Location

University of Windsor

Document Type

Paper

Keywords

Bayes’ theorem, cogency, credibility, inductive strength, Jeffrey’s rule, plausibility, probability, soundness, truth, validity

Start Date

18-5-2016 9:00 AM

End Date

21-5-2016 5:00 PM

Abstract

How can the objectivity of an argument’s conclusion be determined? To propose an answer, this paper builds on Betz’s (2013) view of premises as hedged hypotheses. If an argument’s premises are hedged, its conclusion must be hedged as well. But how? The paper first introduces a two-dimensional critical grid. The grid’s vertical dimension is inductive, reflecting the argument’s downward flow from premises to conclusion. It specifies the inductive probability (or plausibility) of the conclusion given the premises. The grid’s horizontal dimension is epistemic, focusing on the premises without dropping down to the conclusion. It evaluates the epistemic probability (or plausibility) of the premises when conjoined. This two-dimensional grid is then applied to three kinds of cases:

  • vertical and horizontal evaluations rely on point-valued probabilities
  • vertical and horizontal evaluations rely on interval probabilities
  • vertical and horizontal evaluations rely on non-numeric plausibilities (e.g., nearly certain, credible, doubtful, etc.).

The result is that, in each case, the argument’s conclusion can be assigned a credence tag, as it were, that reflects a critical appraisal of its objectivity.

Reference

Betz, Gregor. 2013. “In defence of the value free ideal.” European Journal for Philosophy of Science 3, 207–220.

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May 18th, 9:00 AM May 21st, 5:00 PM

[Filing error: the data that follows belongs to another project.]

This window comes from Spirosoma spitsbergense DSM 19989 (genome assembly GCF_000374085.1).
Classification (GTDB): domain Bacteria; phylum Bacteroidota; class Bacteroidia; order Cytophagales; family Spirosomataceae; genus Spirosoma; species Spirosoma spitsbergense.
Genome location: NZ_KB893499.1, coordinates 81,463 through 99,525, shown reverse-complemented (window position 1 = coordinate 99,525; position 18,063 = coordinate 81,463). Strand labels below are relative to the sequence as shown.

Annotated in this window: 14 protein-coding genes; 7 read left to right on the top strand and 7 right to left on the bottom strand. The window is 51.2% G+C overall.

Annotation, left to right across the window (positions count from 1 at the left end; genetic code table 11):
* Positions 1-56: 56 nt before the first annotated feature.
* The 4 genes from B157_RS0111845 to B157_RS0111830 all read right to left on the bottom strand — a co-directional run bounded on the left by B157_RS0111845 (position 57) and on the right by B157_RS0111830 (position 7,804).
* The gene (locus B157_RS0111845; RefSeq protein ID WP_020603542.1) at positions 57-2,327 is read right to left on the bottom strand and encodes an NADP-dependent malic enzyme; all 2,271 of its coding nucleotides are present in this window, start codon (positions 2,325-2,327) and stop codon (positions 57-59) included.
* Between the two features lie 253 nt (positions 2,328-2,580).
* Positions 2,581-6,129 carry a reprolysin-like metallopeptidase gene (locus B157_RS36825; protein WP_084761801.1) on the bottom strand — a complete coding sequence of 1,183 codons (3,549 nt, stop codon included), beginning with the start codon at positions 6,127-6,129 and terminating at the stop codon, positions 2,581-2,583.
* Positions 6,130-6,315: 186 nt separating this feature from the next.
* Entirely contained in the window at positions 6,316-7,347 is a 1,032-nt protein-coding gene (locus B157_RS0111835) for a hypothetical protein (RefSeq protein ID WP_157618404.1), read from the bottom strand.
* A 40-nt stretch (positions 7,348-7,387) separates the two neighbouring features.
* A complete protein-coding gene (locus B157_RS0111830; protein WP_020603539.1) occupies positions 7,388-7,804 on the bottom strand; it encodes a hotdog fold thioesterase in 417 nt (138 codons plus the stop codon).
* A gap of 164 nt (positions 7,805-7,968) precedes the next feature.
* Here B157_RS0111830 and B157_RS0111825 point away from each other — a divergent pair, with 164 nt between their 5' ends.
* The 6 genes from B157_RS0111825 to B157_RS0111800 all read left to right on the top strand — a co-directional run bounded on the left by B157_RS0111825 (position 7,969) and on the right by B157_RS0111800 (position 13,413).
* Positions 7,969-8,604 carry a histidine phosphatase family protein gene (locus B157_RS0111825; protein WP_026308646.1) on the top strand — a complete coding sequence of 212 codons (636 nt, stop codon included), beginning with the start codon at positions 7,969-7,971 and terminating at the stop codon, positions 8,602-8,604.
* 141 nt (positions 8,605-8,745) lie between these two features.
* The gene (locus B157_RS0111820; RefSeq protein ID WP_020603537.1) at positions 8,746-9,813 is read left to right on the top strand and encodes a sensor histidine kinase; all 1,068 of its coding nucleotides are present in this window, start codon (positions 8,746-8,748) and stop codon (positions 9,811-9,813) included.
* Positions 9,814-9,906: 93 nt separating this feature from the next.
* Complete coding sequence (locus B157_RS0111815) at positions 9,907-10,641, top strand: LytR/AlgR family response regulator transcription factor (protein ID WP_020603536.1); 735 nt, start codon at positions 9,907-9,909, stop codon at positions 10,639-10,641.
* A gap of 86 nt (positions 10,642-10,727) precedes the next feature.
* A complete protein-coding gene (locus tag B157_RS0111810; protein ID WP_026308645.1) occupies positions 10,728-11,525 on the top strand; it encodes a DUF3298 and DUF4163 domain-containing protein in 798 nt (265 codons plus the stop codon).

Conclusions as Hedged Hypotheses

University of Windsor

How can the objectivity of an argument’s conclusion be determined? To propose an answer, this paper builds on Betz’s (2013) view of premises as hedged hypotheses. If an argument’s premises are hedged, its conclusion must be hedged as well. But how? The paper first introduces a two-dimensional critical grid. The grid’s vertical dimension is inductive, reflecting the argument’s downward flow from premises to conclusion. It specifies the inductive probability (or plausibility) of the conclusion given the premises. The grid’s horizontal dimension is epistemic, focusing on the premises without dropping down to the conclusion. It evaluates the epistemic probability (or plausibility) of the premises when conjoined. This two-dimensional grid is then applied to three kinds of cases:

  • vertical and horizontal evaluations rely on point-valued probabilities
  • vertical and horizontal evaluations rely on interval probabilities
  • vertical and horizontal evaluations rely on non-numeric plausibilities (e.g., nearly certain, credible, doubtful, etc.).

The result is that, in each case, the argument’s conclusion can be assigned a credence tag, as it were, that reflects a critical appraisal of its objectivity.

Reference

Betz, Gregor. 2013. “In defence of the value free ideal.” European Journal for Philosophy of Science 3, 207–220.